The Art of Strengths Coaching

E is for Elevation – A Feeling Inspired By Seeing Moral Beauty In Action


Elevation is the feeling you get when seeing moral beauty in action. Your soul feels uplifted and you get a warm feeling in your chest.

You may experience this feeling after seeing people showing kindness or showing courage in the face of adversity. Seeing humanity at its best, you have a greater belief in people and the future they can shape.

The feeling is akin to that you get when being moved by a piece of music or by beauty. It is similar to having a sense of awe or enjoying peak experiences.

Jonathan Haidt has done considerable research on the theme of elevation. Below are excerpts from a piece he wrote about his journey towards studying this topic.

Previously he had studied what he called social disgust – the feeling people got when seeing moral ugliness. He then moved on to studying acts of moral beauty. You can discover more via the following link.

Elevation – Someone Moves Up

(One day in 1997) I had my positive psychology awakening. I looked up. I had never thought about what emotion we feel when we see someone move up, acting in a super-human or saintly way.  

But once I began looking up, I began to see a whole new set of emotional responses. I have begun calling this set of responses elevation. I have now done several experiments on elevation, and here is what I have learned. 

Psychologists generally define emotions by their component parts, such as eliciting conditions, physiological changes, facial expressions, and motivations. Elevation can therefore be defined as follows: 

Elevation is elicited by witnessing acts of moral beauty (e.g., compassion, courage, loyalty). 

Elevation is experienced as a physical sensation of warmth, glowing, or openness in the chest, and sometimes as a tingling in the skin, particularly along the back, neck, and head.

Elevation motivates people to move towards higher moral ends, e.g., to help others, or to become a better people themselves.

The fact that we can be so responsive to the good deeds of others, even when we do not benefit directly, is a very important fact about human nature.

One of the pleasures for me of studying elevation is that people sometimes tell me about their own elevation experiences.  

A hallmark of elevation is that, like disgust, it is contagious. It rubs off on others, but in a good way. When an elevation story is told well, it elevates all who hear it.

One of the best such stories was sent to me last December by David Whitford.  

Several years ago, David’s Unitarian church asked its members to write their own spiritual autobiography, that is, an account of how they came to be the spiritual person they are now. 

Tears of Compassion and Celebration

While reflecting on his spiritual experiences David grew puzzled over why he is so often moved to tears during the course of church services. He noticed that there are two kinds of tears.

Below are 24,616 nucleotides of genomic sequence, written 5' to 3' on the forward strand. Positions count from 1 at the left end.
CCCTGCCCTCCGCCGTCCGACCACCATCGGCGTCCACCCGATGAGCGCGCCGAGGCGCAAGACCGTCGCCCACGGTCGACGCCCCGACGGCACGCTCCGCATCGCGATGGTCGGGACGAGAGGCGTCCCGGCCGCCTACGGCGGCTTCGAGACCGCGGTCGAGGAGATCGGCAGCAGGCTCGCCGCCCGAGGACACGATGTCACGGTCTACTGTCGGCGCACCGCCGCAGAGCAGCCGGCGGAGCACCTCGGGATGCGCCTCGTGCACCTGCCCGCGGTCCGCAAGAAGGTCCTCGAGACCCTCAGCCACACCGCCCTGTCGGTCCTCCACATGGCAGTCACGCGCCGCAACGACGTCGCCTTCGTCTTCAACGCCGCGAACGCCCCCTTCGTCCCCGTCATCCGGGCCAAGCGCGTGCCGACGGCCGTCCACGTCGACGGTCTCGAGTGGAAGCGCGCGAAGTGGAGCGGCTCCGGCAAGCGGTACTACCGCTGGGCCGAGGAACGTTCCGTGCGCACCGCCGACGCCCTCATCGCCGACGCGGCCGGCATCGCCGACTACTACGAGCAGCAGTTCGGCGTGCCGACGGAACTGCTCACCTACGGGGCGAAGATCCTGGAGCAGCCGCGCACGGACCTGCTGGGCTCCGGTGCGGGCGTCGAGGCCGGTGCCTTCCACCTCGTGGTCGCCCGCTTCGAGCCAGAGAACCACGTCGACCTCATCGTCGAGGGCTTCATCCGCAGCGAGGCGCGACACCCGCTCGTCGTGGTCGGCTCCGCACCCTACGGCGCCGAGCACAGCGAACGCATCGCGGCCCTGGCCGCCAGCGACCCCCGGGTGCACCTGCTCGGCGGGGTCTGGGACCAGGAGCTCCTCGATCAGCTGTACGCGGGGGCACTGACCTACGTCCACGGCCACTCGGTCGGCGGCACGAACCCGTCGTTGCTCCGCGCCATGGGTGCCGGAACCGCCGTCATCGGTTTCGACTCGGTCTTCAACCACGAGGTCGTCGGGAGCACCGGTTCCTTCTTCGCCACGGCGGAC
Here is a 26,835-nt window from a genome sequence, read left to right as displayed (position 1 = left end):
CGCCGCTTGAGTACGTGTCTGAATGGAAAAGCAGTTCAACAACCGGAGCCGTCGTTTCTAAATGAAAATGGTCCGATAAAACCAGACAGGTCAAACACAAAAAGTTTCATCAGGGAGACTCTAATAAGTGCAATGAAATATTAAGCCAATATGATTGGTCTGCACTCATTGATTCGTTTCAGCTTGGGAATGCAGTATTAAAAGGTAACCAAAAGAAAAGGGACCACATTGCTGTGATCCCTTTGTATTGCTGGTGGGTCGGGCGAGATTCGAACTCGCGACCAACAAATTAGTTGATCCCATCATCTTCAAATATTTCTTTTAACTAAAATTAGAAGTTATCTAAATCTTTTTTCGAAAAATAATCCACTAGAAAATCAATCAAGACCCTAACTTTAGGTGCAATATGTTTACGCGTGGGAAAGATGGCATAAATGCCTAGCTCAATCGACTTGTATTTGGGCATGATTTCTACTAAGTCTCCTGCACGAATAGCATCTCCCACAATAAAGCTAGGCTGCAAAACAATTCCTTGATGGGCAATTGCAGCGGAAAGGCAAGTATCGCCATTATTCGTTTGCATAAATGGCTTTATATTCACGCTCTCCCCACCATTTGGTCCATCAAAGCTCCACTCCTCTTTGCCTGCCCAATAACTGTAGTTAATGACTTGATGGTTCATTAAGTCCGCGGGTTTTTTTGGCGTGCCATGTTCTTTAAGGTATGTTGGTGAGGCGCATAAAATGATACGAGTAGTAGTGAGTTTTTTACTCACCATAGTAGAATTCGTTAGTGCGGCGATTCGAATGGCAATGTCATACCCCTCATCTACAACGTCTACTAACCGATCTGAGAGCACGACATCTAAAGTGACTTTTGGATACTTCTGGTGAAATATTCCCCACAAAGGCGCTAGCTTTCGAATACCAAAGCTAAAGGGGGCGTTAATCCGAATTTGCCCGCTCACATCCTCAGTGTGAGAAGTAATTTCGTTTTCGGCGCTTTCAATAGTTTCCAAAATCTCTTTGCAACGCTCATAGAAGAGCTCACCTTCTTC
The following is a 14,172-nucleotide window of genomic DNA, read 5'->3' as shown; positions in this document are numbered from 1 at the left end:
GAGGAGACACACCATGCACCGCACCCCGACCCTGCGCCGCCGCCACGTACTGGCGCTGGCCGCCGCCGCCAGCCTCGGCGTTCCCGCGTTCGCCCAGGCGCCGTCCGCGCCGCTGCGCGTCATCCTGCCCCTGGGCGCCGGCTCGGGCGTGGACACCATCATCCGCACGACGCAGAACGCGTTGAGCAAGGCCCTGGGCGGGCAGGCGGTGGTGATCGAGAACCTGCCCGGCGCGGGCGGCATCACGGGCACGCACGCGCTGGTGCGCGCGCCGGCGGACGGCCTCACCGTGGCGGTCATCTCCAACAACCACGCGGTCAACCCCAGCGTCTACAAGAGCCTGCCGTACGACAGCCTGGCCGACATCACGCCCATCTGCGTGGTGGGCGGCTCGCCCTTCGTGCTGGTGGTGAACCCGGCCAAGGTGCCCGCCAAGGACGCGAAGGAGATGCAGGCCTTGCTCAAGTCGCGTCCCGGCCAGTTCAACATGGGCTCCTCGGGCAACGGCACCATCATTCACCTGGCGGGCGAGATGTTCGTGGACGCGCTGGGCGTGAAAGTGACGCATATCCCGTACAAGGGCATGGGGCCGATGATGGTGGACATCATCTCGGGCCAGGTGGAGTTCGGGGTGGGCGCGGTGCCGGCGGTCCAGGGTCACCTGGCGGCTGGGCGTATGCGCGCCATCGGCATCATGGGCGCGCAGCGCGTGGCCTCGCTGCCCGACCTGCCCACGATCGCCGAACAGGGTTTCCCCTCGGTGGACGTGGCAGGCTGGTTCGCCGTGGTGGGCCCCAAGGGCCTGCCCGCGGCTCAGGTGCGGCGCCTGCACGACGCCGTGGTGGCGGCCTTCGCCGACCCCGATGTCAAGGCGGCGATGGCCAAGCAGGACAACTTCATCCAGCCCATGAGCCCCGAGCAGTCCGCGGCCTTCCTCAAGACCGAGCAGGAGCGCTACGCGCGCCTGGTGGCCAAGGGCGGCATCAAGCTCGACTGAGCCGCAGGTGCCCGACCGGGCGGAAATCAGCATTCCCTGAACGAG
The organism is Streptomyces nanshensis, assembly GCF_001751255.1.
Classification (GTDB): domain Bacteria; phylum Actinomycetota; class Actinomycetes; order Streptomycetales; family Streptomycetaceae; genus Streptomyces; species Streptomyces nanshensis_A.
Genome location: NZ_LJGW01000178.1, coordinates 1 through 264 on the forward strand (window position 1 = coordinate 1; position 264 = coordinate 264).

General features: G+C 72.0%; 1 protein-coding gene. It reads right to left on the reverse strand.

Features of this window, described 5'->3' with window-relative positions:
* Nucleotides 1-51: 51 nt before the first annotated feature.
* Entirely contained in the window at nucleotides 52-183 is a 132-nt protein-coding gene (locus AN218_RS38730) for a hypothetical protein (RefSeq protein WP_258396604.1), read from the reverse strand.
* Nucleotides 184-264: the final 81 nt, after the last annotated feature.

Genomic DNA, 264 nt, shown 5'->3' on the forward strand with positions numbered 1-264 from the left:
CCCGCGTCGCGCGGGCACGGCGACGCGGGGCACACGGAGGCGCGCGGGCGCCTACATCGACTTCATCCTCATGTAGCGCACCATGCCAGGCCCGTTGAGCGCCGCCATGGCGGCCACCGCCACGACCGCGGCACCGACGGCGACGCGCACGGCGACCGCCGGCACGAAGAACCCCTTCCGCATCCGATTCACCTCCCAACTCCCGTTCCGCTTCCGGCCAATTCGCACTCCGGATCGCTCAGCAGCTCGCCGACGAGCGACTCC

The first he calls tears of compassion, such as those he shed during a sermon on Mother’s Day on the subject of children who are growing up abandoned or neglected.

These cases feel to him like being pricked in the soul, after which love pours out for those who are suffering.  

But the second kind of tear is very different. He calls them tears of celebration, but he could just as well have called them tears of elevation.  

I will end this article with his words, which give a more eloquent description of elevation than anything I could write: 

“There’s another kind of tear. This one’s less about giving love and more about the joy of receiving love, or maybe just detecting love (whether it’s directed at me or at someone else).

“It’s the kind of tear that flows in response to expressions of courage, or compassion, or kindness by others.”

Some people reported such feelings when seeing Nelson Mandela showing kindness to his former jailers. Some when seeing children who had cancer working to raise money for others suffering from the illness. Some when seeing former enemies joining forces to work together for the good of a country.

Looking at your own life, when have you experienced such feelings of elevation? If you wish, try tackling the exercise on this theme. This invites you to do the following things.

Describe a specific situation the past when you experienced a feeling of elevation. 

Describe the specific things that contributed to creating the feeling of elevation.



People who study elevation often refer back to Aristotle’s view on the human virtues such as kindness, generosity and love. How to translate these qualities into action? Aristotle maintained it was about developing habits. He wrote: 

Moral excellence comes about as a result of habit. We become just by doing just acts, temperate by doing temperate acts, brave by doing brave acts.

Many students of elevation also refer to a letter written by Thomas Jefferson to Robert Skipwith in 1771. Skipwith asked for advice regarding which books he should read and put in his personal library.